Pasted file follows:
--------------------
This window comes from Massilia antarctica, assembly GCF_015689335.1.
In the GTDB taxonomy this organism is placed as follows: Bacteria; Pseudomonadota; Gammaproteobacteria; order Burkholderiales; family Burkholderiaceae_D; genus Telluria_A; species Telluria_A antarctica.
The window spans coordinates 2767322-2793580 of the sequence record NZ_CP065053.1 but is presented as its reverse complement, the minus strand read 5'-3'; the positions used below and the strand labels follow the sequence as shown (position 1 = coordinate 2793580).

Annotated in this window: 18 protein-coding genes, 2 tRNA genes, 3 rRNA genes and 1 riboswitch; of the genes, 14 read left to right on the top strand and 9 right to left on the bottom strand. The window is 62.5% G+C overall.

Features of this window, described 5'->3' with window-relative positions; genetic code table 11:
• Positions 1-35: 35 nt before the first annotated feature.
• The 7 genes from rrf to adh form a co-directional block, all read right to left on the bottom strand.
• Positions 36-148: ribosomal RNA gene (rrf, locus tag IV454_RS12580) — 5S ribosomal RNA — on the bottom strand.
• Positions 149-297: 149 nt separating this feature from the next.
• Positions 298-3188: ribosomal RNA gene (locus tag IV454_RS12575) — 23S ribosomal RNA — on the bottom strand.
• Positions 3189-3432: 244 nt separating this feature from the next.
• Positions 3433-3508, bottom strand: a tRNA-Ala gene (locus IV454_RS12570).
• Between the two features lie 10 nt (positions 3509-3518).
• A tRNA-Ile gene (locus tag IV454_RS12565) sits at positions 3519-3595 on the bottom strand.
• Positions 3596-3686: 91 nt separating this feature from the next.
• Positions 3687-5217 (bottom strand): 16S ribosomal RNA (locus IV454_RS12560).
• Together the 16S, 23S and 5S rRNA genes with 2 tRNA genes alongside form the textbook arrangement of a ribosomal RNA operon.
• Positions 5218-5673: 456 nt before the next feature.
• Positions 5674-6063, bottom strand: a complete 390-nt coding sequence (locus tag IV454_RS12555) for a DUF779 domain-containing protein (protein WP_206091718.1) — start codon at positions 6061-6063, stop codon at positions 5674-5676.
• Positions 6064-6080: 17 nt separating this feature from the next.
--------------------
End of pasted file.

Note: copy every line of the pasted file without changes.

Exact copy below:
This window comes from Massilia antarctica, assembly GCF_015689335.1.
In the GTDB taxonomy this organism is placed as follows: Bacteria; Pseudomonadota; Gammaproteobacteria; order Burkholderiales; family Burkholderiaceae_D; genus Telluria_A; species Telluria_A antarctica.
The window spans coordinates 2767322-2793580 of the sequence record NZ_CP065053.1 but is presented as its reverse complement, the minus strand read 5'-3'; the positions used below and the strand labels follow the sequence as shown (position 1 = coordinate 2793580).

Annotated in this window: 18 protein-coding genes, 2 tRNA genes, 3 rRNA genes and 1 riboswitch; of the genes, 14 read left to right on the top strand and 9 right to left on the bottom strand. The window is 62.5% G+C overall.

Features of this window, described 5'->3' with window-relative positions; genetic code table 11:
• Positions 1-35: 35 nt before the first annotated feature.
• The 7 genes from rrf to adh form a co-directional block, all read right to left on the bottom strand.
• Positions 36-148: ribosomal RNA gene (rrf, locus tag IV454_RS12580) — 5S ribosomal RNA — on the bottom strand.
• Positions 149-297: 149 nt separating this feature from the next.
• Positions 298-3188: ribosomal RNA gene (locus tag IV454_RS12575) — 23S ribosomal RNA — on the bottom strand.
• Positions 3189-3432: 244 nt separating this feature from the next.
• Positions 3433-3508, bottom strand: a tRNA-Ala gene (locus IV454_RS12570).
• Between the two features lie 10 nt (positions 3509-3518).
• A tRNA-Ile gene (locus tag IV454_RS12565) sits at positions 3519-3595 on the bottom strand.
• Positions 3596-3686: 91 nt separating this feature from the next.
• Positions 3687-5217 (bottom strand): 16S ribosomal RNA (locus IV454_RS12560).
• Together the 16S, 23S and 5S rRNA genes with 2 tRNA genes alongside form the textbook arrangement of a ribosomal RNA operon.
• Positions 5218-5673: 456 nt before the next feature.
• Positions 5674-6063, bottom strand: a complete 390-nt coding sequence (locus tag IV454_RS12555) for a DUF779 domain-containing protein (protein WP_206091718.1) — start codon at positions 6061-6063, stop codon at positions 5674-5676.
• Positions 6064-6080: 17 nt separating this feature from the next.